Economic forecasts – whether predicting changes in the UK, Europe or the whole world – are universally bleak.
British householders (especially pensioners) have never had to endure such straightened conditions in peacetime.
There are now more than 200 charity food banks in the UK, with new ones opening at the rate of one a week.
The construction industry and its cousin the commercial property development sector are in the doldrums, with a virtual nationwide freeze on major city centre retail developments.
Yet Herefordshire Council, alone, plans to initiate its much-vaunted £80 million Edgar Street Grid shopping development on the empty site of the old livestock market, designed by Stanhope plc and funded by British Land.
Press reports and cabinet and council meetings over the last six months have recorded innumerable contractual changes which these developers have wrung from your council, from alterations to site boundaries to long-term purchasing options. It has been a one-way traffic in concessions.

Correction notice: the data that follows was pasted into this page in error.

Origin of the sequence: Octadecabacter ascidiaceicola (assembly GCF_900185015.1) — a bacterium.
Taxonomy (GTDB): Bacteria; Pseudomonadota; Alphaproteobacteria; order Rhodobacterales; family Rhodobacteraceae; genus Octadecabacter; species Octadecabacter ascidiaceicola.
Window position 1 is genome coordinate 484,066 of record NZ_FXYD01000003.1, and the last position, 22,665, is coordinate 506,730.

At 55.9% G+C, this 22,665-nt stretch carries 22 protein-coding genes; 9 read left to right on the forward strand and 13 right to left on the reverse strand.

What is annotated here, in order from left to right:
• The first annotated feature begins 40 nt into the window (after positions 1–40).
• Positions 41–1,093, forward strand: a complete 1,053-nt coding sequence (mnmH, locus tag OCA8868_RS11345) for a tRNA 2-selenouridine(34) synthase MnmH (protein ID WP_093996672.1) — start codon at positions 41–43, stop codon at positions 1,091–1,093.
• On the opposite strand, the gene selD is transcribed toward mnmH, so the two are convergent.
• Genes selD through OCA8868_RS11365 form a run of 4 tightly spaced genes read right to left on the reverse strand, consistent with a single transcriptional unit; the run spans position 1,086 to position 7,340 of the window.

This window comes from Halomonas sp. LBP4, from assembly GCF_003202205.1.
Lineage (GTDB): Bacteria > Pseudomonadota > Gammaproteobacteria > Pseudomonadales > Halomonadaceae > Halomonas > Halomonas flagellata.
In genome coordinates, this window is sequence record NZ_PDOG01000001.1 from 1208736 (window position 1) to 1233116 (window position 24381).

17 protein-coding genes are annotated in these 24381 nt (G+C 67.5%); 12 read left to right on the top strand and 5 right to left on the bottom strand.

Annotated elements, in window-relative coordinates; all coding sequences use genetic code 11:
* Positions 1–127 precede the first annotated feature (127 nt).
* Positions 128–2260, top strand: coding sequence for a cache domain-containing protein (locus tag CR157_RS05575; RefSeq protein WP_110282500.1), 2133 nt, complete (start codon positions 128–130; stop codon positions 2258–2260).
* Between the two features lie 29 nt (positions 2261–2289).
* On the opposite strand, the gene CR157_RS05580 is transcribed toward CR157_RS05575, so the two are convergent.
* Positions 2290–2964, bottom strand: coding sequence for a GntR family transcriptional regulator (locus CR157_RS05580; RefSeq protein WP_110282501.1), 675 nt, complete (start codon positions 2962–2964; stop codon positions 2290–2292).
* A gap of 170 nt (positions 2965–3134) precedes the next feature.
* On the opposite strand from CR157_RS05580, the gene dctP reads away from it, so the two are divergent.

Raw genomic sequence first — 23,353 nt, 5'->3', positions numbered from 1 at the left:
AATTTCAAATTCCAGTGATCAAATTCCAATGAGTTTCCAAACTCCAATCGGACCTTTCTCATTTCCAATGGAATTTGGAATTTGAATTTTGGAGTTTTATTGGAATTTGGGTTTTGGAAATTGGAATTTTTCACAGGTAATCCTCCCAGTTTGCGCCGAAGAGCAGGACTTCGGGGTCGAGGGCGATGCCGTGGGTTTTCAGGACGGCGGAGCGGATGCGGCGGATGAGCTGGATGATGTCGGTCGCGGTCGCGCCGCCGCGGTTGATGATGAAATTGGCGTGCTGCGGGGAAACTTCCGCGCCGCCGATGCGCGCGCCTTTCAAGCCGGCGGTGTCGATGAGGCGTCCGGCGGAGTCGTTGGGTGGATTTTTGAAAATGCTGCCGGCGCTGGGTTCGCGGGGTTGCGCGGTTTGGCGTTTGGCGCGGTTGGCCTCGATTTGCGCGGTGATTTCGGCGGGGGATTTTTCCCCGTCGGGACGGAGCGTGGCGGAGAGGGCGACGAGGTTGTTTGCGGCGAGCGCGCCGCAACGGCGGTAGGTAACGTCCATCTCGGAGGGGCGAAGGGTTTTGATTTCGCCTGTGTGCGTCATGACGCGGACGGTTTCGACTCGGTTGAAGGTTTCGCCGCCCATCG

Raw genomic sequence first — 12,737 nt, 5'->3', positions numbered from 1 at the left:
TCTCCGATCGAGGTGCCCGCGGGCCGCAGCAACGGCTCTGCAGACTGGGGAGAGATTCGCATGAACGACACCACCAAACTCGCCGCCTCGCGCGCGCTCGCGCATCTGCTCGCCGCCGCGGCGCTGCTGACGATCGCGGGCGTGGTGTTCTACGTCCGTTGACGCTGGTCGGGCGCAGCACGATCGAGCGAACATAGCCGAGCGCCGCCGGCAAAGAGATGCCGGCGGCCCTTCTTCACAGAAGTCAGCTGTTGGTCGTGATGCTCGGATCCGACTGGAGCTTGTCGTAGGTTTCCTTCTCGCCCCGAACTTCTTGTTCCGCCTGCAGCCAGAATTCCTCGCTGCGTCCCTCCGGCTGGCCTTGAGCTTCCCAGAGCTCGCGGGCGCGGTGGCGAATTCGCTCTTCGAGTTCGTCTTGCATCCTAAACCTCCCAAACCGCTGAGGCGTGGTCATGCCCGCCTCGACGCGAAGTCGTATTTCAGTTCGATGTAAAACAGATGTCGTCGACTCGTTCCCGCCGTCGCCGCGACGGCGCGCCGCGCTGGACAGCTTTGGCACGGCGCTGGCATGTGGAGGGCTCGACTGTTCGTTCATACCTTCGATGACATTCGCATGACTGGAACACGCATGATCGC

Now we learn that Stanhope and British Land want you to lift the restriction against them encouraging established city centre traders to move to the Edgar Street Grid.
Here, they clearly have the big-name multinationals in their sights. This would, we believe, sign the death knell of High Town and the knock on effect on traders in Broad Street and St Owen Street would be catastrophic.
Your cabinet is now under pressure to approve this major amendment.
The thinly-veiled threat by one of the developers, reported last week, makes chilling reading.
This would be an utterly foolhardy move, which the people of Herefordshire would never forgive you for and from which this city might takes decades to recover.
The alternative – to refuse the developers’ latest demands (which, privately, many Conservative members of your administration probably know is the ‘honourable option’) – might result in the Edgar Street Grid being ‘mothballed’ for the foreseeable future. But Herefordians would applaud your candour and respect your integrity.
Now is surely the time for a reasonable administration to be preparing realistic alternative uses for this highly-prized city asset.
This is Breadline Britain, Cllr Jarvis, not Never Never Land.
Brian and Mary Caldicutt,
Peter and Marjorie Cocks,